The U.S. Department of Health and Human Services (HHS) has set 2014 agent registrations for the public health insurance exchanges it runs to expire Sept. 30.
To sell qualified health plan (QHP) coverage through a exchange HHS runs in 2015, agents must go through the registration process or get re-registered by that date, or face the possibility of having a lapse in registration that could affect their ability to make sales, especially in the small-group market.
Exchange producers also must re-register if they want to help consumers sign up for coverage through special enrollment periods (SEPs) from Oct. 1 through Dec. 31. Managers of state-based exchanges can set different deadlines.
Mayra Alvarez, an official at the Center for Consumer Information and Insurance Oversight (CCIIO) — the arm of HHS in charge of the Patient Protection and Affordable Care Act (PPACA) exchange program — said at a hearing Thursday that 79,000 agents and brokers trained to help consumers use the HHS-run exchanges for 2014. This year, many HHS and state-based exchanges have relied heavily on agents and brokers to overcome enrollment website technical problems.
CCIIO has taken a low-key approach to announcing the 2015 HHS exchange registration deadline, and producers are not talking about the registration process much. Some say the producers who want to stay in the individual health insurance market now understand the exchange system better and no longer need to talk as much about it and others say that many individual health agents have shifted to selling products other than major medical coverage.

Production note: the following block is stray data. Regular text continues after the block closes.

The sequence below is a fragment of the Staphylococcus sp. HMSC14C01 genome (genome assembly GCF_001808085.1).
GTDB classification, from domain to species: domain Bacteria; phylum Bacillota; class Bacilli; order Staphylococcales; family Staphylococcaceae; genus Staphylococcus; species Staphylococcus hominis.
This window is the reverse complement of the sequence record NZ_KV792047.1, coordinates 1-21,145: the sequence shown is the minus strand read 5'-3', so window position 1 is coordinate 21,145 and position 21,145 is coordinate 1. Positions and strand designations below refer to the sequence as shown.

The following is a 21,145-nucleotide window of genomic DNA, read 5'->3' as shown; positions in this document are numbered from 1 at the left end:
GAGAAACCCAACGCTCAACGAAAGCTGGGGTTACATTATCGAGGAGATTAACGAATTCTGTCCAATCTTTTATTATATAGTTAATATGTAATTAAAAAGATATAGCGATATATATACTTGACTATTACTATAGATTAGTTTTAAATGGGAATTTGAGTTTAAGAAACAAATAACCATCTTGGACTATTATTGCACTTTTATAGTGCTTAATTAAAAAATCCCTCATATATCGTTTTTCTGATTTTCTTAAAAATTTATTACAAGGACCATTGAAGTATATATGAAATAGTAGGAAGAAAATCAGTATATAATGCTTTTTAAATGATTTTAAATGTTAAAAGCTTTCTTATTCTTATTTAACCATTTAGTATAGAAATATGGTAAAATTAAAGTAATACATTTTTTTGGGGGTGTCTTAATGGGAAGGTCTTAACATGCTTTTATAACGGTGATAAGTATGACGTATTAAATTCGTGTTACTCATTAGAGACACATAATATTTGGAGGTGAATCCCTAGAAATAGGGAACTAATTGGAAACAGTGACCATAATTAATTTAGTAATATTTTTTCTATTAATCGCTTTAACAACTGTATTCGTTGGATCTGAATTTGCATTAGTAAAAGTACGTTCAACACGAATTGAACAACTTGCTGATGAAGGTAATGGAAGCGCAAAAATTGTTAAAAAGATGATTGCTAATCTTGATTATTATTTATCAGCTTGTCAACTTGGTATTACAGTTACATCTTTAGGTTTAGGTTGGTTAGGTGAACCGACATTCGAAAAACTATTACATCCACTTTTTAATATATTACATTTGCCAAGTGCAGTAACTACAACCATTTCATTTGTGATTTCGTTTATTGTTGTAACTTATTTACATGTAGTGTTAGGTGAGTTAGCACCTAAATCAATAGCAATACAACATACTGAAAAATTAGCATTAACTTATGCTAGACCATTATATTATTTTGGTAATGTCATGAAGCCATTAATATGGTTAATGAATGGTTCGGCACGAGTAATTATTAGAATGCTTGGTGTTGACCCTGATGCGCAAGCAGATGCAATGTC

In California, Neil Crosby, a vice president at the California Association of Health Underwriters (CAHU), said he sees some exchange agents who are tired of wrestling with exchange computer system and compensation system problems. But he also meets agents who sat out this year who want to try working with the exchange system next year. “It’s a mixed bag,” he said.
Ronnell Nolan, president of Health Agents for America, said she sees some 2014 exchange agents working to turn administrative lemons into lemonade, but that some national agencies have a strict policy of keeping their agents away from the exchanges.
“Some agents spent so much time last year trying to work within the system, many working for free at times, and are not going to attempt it again this year,” Nolan said.
She also said it’s frustrating to see HHS and the Centers for Medicare & Medicaid Services (CMS) — the HHS agency in charge of CCIIO — spend millions of dollars to try to teach navigators to sell insurance, while resisting taking even simple steps to help exchange agents, such as sending agents the e-mail newsletters the agencies send to navigators.
“It is hard to motivate people who are obviously being shut out from the business they have been working in for many years,” Nolan said.
CORRECTION: An earlier version of this article described the Sept. 30 deadline incorrectly. Exchange agents must register or re-register by that date or face having a loss of their ability to write new exchange plan coverage until they re-register.